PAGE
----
With the other heel also giving her jip it meant progress would be slow but at least the worse of the walk was over now. Onwards we go, Duncolm getting closer now:
KilpatrickHills (382) by Chris Mac, on Flickr
It may be the long route but like our Conic Hill XL from Drymen recently this is a much more pleasant way to approach the summit, less tourists too!
KilpatrickHills (389) by Chris Mac, on Flickr
Looking back at the track we took with Cort ma Law in the background:
KilpatrickHills (392) by Chris Mac, on Flickr
Between the end of the track and Duncolm the path is very faint but we pick up remnants of it and skirt around the summit:
KilpatrickHills (397) by Chris Mac, on Flickr
A wee break, you've been doing great so far Stray Cats, still smiling too, Fiona less so!
KilpatrickHills (405) by Chris Mac, on Flickr
Rosie and Janice:
KilpatrickHills (406) by Chris Mac, on Flickr
We follow the path around and the others aren't keen on summiting Duncolm so I tell them to continue along the path back to the start then begin ascending. Wullie isn't far behind, he's definitely catching the hill-bagging bug!
KilpatrickHills (411) by Chris Mac, on Flickr
Up like a rocket, it only takes 5 minutes to summit from the path down below, the others are missing out:
KilpatrickHills (416) by Chris Mac, on Flickr
Duncolm and the view south and east, showing our route from right to left along the hillside then down to the reservoirs:
KilpatrickHills (418) by Chris Mac, on Flickr
Loch Lomond again, looking even better in the late aftenoon light:
KilpatrickHills (419) by Chris Mac, on Flickr
Duncolm is a superb viewpoint for the central belt, one of the best:
KilpatrickHills (422) by Chris Mac, on Flickr
Ben Ledi and co:
KilpatrickHills (423) by Chris Mac, on Flickr
Looking back at the route we took, Campsies back right:
KilpatrickHills (424) by Chris Mac, on Flickr
Auchineden Hill and the Whangie:
KilpatrickHills (426) by Chris Mac, on Flickr
KilpatrickHills (427) by Chris Mac, on Flickr
Distant Galloway hills further south:
KilpatrickHills (433) by Chris Mac, on Flickr
Happy with our pic taking we set off downhill to catch the others, Arran summits peeking out over the Hill of Stake:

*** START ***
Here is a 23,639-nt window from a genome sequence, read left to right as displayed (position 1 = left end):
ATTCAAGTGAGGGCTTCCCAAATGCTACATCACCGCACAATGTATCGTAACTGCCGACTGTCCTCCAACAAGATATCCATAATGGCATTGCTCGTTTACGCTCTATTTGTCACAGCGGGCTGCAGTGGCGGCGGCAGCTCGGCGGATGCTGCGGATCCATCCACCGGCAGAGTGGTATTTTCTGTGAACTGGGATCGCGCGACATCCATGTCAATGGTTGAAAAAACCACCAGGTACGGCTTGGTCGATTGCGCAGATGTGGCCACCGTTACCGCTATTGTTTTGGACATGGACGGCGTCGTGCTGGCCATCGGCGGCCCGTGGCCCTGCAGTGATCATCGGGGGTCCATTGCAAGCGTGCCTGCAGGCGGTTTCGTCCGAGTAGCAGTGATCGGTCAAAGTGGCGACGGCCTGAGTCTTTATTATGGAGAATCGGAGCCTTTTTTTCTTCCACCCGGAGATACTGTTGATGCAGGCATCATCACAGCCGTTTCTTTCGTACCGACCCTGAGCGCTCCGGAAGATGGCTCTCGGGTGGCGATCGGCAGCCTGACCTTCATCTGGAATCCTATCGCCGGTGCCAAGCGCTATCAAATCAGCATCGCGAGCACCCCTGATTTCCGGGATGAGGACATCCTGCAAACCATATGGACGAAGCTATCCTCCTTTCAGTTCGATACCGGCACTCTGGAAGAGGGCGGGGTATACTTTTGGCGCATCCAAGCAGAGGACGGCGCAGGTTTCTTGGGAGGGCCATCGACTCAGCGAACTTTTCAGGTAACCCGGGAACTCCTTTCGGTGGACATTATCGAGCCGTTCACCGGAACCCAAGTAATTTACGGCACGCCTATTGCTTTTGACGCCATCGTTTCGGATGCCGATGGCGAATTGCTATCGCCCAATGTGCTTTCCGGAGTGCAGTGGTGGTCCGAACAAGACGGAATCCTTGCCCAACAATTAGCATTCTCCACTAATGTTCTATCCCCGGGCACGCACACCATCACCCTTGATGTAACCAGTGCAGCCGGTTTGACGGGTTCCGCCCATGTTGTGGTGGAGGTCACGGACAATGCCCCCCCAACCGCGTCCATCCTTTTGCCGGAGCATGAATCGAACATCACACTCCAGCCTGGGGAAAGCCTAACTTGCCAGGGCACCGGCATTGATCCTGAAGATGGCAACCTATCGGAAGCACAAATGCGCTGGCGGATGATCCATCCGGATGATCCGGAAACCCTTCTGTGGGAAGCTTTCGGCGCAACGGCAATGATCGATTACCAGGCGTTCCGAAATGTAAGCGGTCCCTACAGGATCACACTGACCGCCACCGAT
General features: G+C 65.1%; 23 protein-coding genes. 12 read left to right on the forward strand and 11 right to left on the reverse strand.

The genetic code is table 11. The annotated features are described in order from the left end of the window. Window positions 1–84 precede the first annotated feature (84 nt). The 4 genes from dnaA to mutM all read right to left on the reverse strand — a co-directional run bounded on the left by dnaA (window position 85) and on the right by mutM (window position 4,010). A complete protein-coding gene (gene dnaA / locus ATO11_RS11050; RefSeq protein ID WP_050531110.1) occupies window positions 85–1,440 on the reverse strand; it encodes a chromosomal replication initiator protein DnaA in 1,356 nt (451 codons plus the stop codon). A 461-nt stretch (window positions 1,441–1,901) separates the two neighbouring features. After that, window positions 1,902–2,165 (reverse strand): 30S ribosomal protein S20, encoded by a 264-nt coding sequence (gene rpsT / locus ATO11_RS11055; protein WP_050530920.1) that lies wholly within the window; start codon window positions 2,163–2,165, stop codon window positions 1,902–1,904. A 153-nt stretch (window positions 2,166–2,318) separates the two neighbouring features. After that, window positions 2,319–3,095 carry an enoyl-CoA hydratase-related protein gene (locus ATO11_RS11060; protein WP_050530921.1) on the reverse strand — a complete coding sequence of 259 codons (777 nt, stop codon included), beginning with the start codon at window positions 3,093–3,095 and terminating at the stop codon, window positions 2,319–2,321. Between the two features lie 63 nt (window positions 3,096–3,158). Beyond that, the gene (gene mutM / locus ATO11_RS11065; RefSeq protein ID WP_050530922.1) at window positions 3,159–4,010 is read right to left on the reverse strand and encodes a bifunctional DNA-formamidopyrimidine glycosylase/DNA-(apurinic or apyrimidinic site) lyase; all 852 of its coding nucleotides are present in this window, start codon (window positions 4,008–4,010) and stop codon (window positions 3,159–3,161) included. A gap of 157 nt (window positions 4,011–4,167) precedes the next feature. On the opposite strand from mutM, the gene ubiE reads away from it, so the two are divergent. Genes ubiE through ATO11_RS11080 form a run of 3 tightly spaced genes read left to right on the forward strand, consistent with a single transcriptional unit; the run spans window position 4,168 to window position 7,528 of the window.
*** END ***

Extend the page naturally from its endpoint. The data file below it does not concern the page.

KilpatrickHills (437) by Chris Mac, on Flickr
Ailsa Craig also in view to the south west:
KilpatrickHills (439) by Chris Mac, on Flickr
Down we go to follow the path around Middle Duncolm:
KilpatrickHills (441) by Chris Mac, on Flickr
KilpatrickHills (442) by Chris Mac, on Flickr
There they are:
KilpatrickHills (445) by Chris Mac, on Flickr
Wullie said he was so glad he reached the summit and knew he would have regretted not doing it by the time we got back to the car. I agreed he made the correct choice!
KilpatrickHills (449) by Chris Mac, on Flickr
Passing Loch Humphrey:
KilpatrickHills (458) by Chris Mac, on Flickr
Clyde Muirshiel Hills:
KilpatrickHills (462) by Chris Mac, on Flickr
The final track downhill, almost there:
KilpatrickHills (469) by Chris Mac, on Flickr
Fiona was an absolute trooper and still going strong albeit with the occasional grimace especially with any ascent or descent. I'm not sure I could have walked this much with no heels!!
KilpatrickHills (476) by Chris Mac, on Flickr
The Clyde, Dumbarton and Cowal hills:
KilpatrickHills (479) by Chris Mac, on Flickr
A few final shots of our descent into Old Kilpatrick:
KilpatrickHills (483) by Chris Mac, on Flickr
Culter Fell and Tinto look great across the city as we make our way down:
KilpatrickHills (485) by Chris Mac, on Flickr
Fiona still going somehow, well done!
KilpatrickHills (502) by Chris Mac, on Flickr
We passed a large field of horses, one with chilled cows then another with lots of lambs and before we know it we were back at the car park and Fiona was more than relieved! The group were also impressed with our stats, 29km in just over 8 hours, pretty much half the Three Lochs Way so a good indication of what we have in store next month. 1062m of ascent meant we had a bigger day than Beinn Bhuidhe last week but all agreed that it didn't feel like it.
We will have to up our pace for our challenge next month but there won't be as much off-piste walking or ascents like we had, it will all be on good tracks/roads/paths and and easier gradient to deal with, just a long walk to handle. When it comes to it hopefuly everyone will have their heels intact and a few less breaks and we'll be able to do it in our target time.
Also, remember how Wullie said he was glad to summit Duncolm or he would have been regretting it by the time he got to the car park? Well Rosie now proved his point by saying she wished she had gone up to the summit too!
Later that evening everyone said how much they really enjoyed our walk up the Kilpatrick Hills - it may have been long but it was very varied with brilliant views throughout and a varied landscape of hills, woods and lochs to explore. It may be the long way to do it but I would still recommend this route if you have lots of time to spare and fancy something different up Glasgow's best wee hill.